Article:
January 5 marked the release of Dark Nights: Death Metal #7, and with the conclusion of Scott Snyder and Greg Capullo's sprawling event comes the birth of a somewhat new DC concept: the Omniverse.
Comprised of multiple multiverses (like the versions of the Multiverse we've seen in previous eras of DC continuity as well as the Dark Multiverse), it incorporates a version of DC continuity in which all stories told in the past may be considered canon. The now main Multiverses of Omniverse orbit a place called 'The Elseworld,' which invokes the name of DC's currently dormant alt-universe imprint.
(More on how it all works right here - it's a lot to take in.)
But that's not all that may have seen a kind of rebirth (that DC word we all know and love) – at the issue's conclusion. Wally West and Hawkwoman, two people who have themselves died and come back to life, discover that many dead people from around the Multiverse have returned thanks to the heroes' victory.
The scene doesn't get specific about who's back, but it does say that not only those who died in the course of Dark Nights: Death Metal have been revived, but "people who died before recent events."
That seems like a pretty strong clue that we'll see the return of some dearly departed DC characters readers likely know and love.
But who will return?
Though there are too many dozens (if not hundreds) of characters who could qualify for the honor of resurrection to list them all, Newsarama is prepared to channel our knowledge of current DC continuity and the publisher's legacy to make some educated speculation about who might come back from the dead after Death Metal.
Batman's longtime ally and confidant Alfred Pennyworth died all the way back in Batman #77 during writer Tom King's 'City of Bane' arc, his neck snapped by the eponymous villain. Naturally, Alfred's death has had massive ramifications on James Tynion IV's subsequent Batman run as well as other adjacent titles such as Teen Titans, which showed Damian Wayne's mourning process following the death of this father figure - a death he actually witnessed himself, in person.
Technically, Alfred has already returned as of Death Metal #7 – sort of. Using the power of the Black Lantern ring, Bruce Wayne summons a 'Bat' army of fallen allies, including the rotten, reanimated corpse of Alfred Pennyworth. But Alfred's corpse-ness doesn't stop him from teaming up with Batman to take on the vicious Robin King.
If the Black Lantern ring can bring Alfred back for Death Metal, could Alfred's return get more permanent over in Tynion's Batman run? In the aftermath of 2009's Blackest Night event, in which all of the dead people in the DC Universe returned as bloodthirsty corpses through the power of the Black Lantern, several long-dead heroes including Hawkman, Hawkwoman, and Deadman, and more were fully ressurected, so there's some precedent for such a story twist.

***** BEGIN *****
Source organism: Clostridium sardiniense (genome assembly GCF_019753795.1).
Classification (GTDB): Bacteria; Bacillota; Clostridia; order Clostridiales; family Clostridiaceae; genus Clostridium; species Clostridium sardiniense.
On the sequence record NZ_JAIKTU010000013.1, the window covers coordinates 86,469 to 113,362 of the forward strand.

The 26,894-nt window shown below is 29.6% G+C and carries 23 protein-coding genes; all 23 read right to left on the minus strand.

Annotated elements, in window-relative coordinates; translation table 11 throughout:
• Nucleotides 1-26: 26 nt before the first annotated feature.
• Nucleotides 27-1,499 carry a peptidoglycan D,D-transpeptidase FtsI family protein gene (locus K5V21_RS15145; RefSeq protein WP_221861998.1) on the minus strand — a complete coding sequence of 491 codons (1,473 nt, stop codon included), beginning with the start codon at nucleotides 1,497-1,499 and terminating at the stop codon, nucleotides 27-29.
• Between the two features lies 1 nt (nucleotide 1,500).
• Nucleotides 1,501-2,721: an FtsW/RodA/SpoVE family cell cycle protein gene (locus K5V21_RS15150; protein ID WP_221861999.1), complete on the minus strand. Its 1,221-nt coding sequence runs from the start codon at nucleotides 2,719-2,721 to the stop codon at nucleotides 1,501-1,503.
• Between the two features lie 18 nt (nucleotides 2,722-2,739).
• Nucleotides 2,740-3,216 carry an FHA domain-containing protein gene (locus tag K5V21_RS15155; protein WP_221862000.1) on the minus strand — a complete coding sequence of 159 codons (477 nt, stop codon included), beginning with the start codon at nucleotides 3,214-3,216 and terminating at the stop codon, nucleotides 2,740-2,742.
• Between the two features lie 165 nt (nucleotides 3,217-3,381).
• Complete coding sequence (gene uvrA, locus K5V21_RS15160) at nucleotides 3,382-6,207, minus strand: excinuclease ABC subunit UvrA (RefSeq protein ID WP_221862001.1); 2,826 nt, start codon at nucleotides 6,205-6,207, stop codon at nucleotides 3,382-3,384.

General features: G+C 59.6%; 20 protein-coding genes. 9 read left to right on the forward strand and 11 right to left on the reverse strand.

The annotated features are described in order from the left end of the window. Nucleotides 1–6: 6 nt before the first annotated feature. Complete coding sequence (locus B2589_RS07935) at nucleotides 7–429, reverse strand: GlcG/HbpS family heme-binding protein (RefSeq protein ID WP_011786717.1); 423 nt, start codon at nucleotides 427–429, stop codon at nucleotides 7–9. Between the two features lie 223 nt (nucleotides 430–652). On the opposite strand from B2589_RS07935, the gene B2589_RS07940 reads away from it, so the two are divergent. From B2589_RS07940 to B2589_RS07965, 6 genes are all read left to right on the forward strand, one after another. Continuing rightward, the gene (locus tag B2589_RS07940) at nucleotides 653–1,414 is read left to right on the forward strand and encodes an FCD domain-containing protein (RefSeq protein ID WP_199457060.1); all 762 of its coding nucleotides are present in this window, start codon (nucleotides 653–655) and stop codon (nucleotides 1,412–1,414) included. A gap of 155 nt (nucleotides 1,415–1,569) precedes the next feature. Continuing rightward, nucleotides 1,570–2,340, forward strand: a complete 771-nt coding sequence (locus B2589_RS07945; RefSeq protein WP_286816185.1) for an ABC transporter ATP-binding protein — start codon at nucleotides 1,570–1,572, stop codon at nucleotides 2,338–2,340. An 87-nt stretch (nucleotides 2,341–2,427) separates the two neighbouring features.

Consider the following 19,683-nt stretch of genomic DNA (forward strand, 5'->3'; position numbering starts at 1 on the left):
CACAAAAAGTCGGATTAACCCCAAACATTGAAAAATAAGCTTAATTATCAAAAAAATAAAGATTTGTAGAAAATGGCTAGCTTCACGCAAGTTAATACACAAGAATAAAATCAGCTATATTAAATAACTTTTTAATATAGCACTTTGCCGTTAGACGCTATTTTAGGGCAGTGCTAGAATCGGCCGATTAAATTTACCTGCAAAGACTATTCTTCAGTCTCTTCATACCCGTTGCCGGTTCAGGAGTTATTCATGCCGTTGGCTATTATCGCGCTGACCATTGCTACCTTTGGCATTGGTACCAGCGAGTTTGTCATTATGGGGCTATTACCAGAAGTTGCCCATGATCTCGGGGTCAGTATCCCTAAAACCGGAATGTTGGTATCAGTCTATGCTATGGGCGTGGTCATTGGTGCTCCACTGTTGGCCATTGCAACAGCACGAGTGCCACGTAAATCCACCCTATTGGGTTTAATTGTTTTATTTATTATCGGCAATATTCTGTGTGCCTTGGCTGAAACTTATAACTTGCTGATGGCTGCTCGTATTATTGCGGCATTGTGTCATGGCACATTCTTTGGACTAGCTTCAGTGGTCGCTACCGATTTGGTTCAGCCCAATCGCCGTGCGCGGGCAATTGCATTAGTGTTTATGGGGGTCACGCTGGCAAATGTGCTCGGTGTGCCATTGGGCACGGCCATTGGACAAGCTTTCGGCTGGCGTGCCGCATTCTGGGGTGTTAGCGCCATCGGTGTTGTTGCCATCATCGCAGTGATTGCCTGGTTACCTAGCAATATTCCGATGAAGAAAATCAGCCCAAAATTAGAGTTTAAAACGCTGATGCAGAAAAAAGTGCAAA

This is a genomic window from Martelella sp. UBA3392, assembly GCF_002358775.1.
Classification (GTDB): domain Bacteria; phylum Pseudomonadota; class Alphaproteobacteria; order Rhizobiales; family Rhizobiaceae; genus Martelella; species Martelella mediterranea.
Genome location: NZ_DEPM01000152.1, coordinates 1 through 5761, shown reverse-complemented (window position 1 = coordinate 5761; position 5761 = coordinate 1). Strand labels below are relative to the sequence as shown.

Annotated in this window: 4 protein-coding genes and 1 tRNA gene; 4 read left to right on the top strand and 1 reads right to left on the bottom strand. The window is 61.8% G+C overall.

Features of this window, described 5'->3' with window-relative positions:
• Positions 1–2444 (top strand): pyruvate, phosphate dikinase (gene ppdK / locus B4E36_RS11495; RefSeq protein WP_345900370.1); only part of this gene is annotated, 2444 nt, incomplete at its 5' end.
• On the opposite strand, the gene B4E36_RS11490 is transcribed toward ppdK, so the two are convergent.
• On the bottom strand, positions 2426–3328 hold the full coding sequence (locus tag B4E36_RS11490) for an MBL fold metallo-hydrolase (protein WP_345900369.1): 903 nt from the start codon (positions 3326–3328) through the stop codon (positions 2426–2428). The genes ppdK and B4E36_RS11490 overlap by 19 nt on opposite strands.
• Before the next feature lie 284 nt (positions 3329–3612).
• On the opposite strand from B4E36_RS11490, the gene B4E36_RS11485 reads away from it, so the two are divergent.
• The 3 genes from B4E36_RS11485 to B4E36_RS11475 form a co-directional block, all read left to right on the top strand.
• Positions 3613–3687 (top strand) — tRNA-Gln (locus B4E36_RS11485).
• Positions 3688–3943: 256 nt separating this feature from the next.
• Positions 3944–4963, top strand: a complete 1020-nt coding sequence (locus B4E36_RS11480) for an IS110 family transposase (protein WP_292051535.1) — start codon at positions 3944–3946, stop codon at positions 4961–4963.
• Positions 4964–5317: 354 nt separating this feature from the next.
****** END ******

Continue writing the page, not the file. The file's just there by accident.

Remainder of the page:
Oracle and Lucius Fox have taken up the role as the voices in Batman's ear, but how might that dynamic shift if Alfred was added as another ally? Would Alfred's return help Damian find his way back to the Bat-Family?
With a massive Omniverse now in play, pretty much anything is possible – especially if it ties into DC's massive, now supposedly all-inclusive history.
Speaking of the Black Lantern, Alfred wasn't the only character to return through its unsavory power in the course of Death Metal.
In Dark Nights: Death Metal - The Last Stories of the DC Universe, Roy Harper (the former Speedy, Arsenal, and Red Arrow) made his return using the Black Lantern, following his death two years ago in Heroes in Crisis.
In that event, Harper checked into the Sanctuary to receive help for his mental health, but the hidden clinic was targeted by none other than Roy's best friend, Wally West when he lost control of his Speed Force powers.
Since Heroes in Crisis, Wally has been reeling from his guilt over the people he murdered, albeit accidentally. Roy's return in the one-shot was marked with a seeming moment of forgiveness between Roy and Wally (who has since gone through massive changes of his own).
Could Roy stick around, and perhaps set Wally on the path to true redemption –something the troubled Roy Harper could use himself? A reunion between Roy and Wally could even start the process of Wally permanently reuniting with his long-lost wife and kids.
More on that last bit right now…
Wally West's family
As mentioned in the previous entry, Roy Harper is hardly the only person Wally West has lost.